TF: Yeah, that was my favourite part… [Laughs] That’s all I learned. I’ve actually learnt more on this show, even with the first script.
I’m not into the whole research thing unless you are playing a character that’s modern and who you know a lot about – whether you can see a video of him or I am able to just inform myself. But Michael’s scripts are so informative so that’s where I get all my affects.
PR: Is one of the most enjoyable things about being on a show such as Vikings the opportunity to get in touch with the past – to even touch the past in some ways?
TF: It’s very enjoyable, and the set decoration, the costumes and everything else really helps us as actors to become involved in that world. When we do it, we really do row the boats, and they are real horses.
PR: The physical preparation must be quite taxing?
TF: No, it’s ok actually, although I’m on my hands and knees after an action scene – I’m certainly not the fittest person. There is a fantastic stunt team, led by Franklin Henson who’s very good, and who’s British along with a lot of great Irish boys as well.
PR: So is it fun playing a Viking?
TF: It’s so much fun playing a Viking! I just want to laugh all the time and the guys are just mob to be involved with. We’re like little kids when it comes to the weapons and stuff.
PR: Ragnar’s a dad, he’s a husband, he’s a leader, and he’s a warrior…
TF: A lover, a saint, and a sinner.
PR: All of those, but what part of his personality do you enjoy playing the most or is it just him as a whole?
TF: I like stuff that he has going on, the little corruption underneath.
PR: The seedy underbelly?
TF: Yeah, and a lot of it’s bullshitting in a way if you know what I mean. A lot of things he says is just to keep people happy. It’s stuff he doesn’t mean, although that’s more in season three that that comes to light. But there is a lot of secret stuff that you can have and play that’s not necessarily on the page.
TF: Well he goes away or was taken away from me, and I think he was a little bit girly when he came back. So I’ve got issues with that, but any father who has his son taken away from him ends up being pretty angry, and wants to lash out and blame other people. But his son is still by far the most important thing to him – the kids are a lot more important to Ragnar than the women. He likes women; loves his children… He really likes women.
PR: In the last episode The Lord’s Prayer, Ragnar doesn’t speak through the whole episode except to say that prayer. I read that Michael Hirst has said that you wanted to play it like that, why?
TF: I just felt that whatever I was saying in the episodes leading up were getting me into trouble, and so I thought you could say more without actually saying anything. If you don’t say anything then you don’t give anything away. There is a whole planned conspiracy thing going on, and so Ragnar doesn’t trust anybody. If he tells somebody then he gets hurt, and there is nobody he trusts to say anything to – secrets are better if nobody knows them.
PR: When you knew you were going to be a part of this project certain expectations must have come to mind. How has the experience compared to the expectations?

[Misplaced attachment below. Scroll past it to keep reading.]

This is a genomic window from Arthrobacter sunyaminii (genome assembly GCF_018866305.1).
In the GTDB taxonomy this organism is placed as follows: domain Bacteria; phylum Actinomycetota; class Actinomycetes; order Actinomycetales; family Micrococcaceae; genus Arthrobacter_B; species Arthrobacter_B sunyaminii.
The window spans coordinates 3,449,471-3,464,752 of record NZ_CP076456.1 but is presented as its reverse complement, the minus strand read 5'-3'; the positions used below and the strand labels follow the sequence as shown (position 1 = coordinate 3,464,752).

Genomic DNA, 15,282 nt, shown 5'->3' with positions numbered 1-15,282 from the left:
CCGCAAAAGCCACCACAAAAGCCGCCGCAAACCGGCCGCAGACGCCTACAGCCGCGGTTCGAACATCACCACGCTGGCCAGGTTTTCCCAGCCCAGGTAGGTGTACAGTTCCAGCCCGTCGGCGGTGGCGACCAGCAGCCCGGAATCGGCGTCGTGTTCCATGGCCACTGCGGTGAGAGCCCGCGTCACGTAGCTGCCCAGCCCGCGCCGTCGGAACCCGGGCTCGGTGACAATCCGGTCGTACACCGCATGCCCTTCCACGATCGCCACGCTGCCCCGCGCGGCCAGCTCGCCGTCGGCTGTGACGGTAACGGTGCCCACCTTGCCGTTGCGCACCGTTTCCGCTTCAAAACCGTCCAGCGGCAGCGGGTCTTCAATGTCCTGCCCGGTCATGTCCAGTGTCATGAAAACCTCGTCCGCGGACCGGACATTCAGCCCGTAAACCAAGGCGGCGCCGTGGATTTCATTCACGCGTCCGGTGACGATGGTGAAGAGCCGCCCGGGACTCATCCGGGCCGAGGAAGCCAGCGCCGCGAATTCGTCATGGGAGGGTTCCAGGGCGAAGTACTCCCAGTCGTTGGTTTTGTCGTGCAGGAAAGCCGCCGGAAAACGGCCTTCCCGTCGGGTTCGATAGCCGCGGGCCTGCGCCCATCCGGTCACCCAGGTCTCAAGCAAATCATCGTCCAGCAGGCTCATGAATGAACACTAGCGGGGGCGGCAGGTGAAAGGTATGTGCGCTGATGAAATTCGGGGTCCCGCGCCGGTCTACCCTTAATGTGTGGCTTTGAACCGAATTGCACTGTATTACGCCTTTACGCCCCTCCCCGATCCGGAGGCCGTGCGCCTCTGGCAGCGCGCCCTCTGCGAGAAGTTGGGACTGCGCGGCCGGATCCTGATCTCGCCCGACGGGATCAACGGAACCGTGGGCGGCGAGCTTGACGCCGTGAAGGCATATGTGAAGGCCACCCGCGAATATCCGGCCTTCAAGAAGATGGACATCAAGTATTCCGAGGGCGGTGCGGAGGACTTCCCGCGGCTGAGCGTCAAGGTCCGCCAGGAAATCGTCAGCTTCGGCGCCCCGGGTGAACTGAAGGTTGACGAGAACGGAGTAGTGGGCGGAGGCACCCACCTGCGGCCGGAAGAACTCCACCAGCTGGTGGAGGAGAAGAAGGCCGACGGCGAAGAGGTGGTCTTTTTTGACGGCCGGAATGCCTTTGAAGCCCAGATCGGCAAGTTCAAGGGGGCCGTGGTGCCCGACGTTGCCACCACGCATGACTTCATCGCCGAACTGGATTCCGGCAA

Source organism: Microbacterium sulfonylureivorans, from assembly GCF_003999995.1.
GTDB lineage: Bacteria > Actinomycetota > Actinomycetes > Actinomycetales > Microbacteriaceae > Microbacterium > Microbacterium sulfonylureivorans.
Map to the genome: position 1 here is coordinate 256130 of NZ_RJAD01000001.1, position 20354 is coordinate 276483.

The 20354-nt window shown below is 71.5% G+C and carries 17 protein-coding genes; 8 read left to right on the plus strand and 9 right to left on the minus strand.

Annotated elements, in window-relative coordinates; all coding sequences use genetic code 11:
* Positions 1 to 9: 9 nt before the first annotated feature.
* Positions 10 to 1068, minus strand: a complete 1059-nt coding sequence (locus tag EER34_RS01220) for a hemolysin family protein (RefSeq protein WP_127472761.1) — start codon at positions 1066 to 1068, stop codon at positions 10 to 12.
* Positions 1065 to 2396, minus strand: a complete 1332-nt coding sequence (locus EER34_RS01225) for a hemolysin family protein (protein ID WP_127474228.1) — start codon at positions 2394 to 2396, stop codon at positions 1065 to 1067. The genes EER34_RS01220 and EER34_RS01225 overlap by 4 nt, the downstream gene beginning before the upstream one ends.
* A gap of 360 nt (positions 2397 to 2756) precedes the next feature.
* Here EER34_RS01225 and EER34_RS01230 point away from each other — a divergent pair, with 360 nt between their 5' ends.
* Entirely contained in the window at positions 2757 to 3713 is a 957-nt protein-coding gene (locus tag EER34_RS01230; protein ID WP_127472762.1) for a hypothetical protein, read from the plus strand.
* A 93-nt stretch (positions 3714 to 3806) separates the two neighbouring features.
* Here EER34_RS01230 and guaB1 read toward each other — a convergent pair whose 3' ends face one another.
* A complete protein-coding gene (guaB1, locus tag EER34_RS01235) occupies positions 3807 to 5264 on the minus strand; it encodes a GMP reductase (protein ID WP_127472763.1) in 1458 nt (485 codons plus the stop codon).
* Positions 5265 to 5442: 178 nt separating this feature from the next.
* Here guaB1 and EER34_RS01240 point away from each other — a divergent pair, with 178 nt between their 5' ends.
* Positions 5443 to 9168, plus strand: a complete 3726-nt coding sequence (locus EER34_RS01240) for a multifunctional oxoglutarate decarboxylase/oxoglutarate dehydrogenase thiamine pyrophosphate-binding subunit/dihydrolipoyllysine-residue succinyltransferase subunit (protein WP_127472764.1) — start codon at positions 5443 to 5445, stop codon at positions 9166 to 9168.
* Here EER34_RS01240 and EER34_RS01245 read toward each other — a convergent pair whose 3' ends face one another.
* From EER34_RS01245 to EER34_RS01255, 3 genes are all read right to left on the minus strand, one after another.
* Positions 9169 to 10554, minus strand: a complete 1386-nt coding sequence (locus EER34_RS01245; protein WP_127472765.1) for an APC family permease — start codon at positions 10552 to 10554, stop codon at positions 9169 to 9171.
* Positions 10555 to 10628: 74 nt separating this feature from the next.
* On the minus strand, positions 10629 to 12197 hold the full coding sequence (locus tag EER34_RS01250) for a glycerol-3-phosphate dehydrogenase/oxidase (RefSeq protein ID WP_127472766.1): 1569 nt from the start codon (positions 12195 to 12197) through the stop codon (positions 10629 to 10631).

TF: Well I first put myself on tape to get the job, and then I had a Skype meeting with Michael and Johan Renckwho directed the first episode. I was really excited after that Skype meeting, because I really got on with those two, and loved what they said was going to happen as well as what they were trying to do with the show. So I wasn’t disappointed at all, and what surprised me the most was how efficient the crews are here. We don’t have the budget of other big shows, and everyone runs around set working hard, but at the same time has a good time.
PR: Is there an advantage to having a smaller budget? Can it force a higher level of creativity?
TF: Umm [pauses] yes and no. Sometimes you only get one take on scenes despite knowing you can improve it. The worst thing with the budget is just location, because you can’t get the locations you want, and so you can’t have as many horses on set, because they are expensive. I’d love horses in every scene, but you don’t have the time. Whatever takes too long to shoot you just can’t do it. But anywhere else with this budget I couldn’t imagine them doing half of what we do here. The awkwardness of locations is one thing, and for a lot of locations we need a four wheel drive to get to, which seats four people at a time, and there might be 200 people to get there. So getting equipment and people to the set ends up taking up half of the time.
PR: Have you noticed an increase in budget as the season has gone on? Have any more horses appeared for example?
TF: No not really. Only the other day I was carrying somebody on a horse, and they didn’t have the budget for it, and so I had to carry him on my shoulder [laughs]. That wouldn’t happen in Game of Thrones.
Many thanks to Travis Fimmel for taking the time for this interview.
Vikings series 2 is out now on Blu-Ray and DVD from Twentieth Century Fox Home Entertainment.
Paul Risker is a critic and writer for a number of on-line and print publications, including Little White Lies, Film International, Starburst Magazine, and VideoScope. He is currently based in the United Kingdom.
Source: Flickering Myth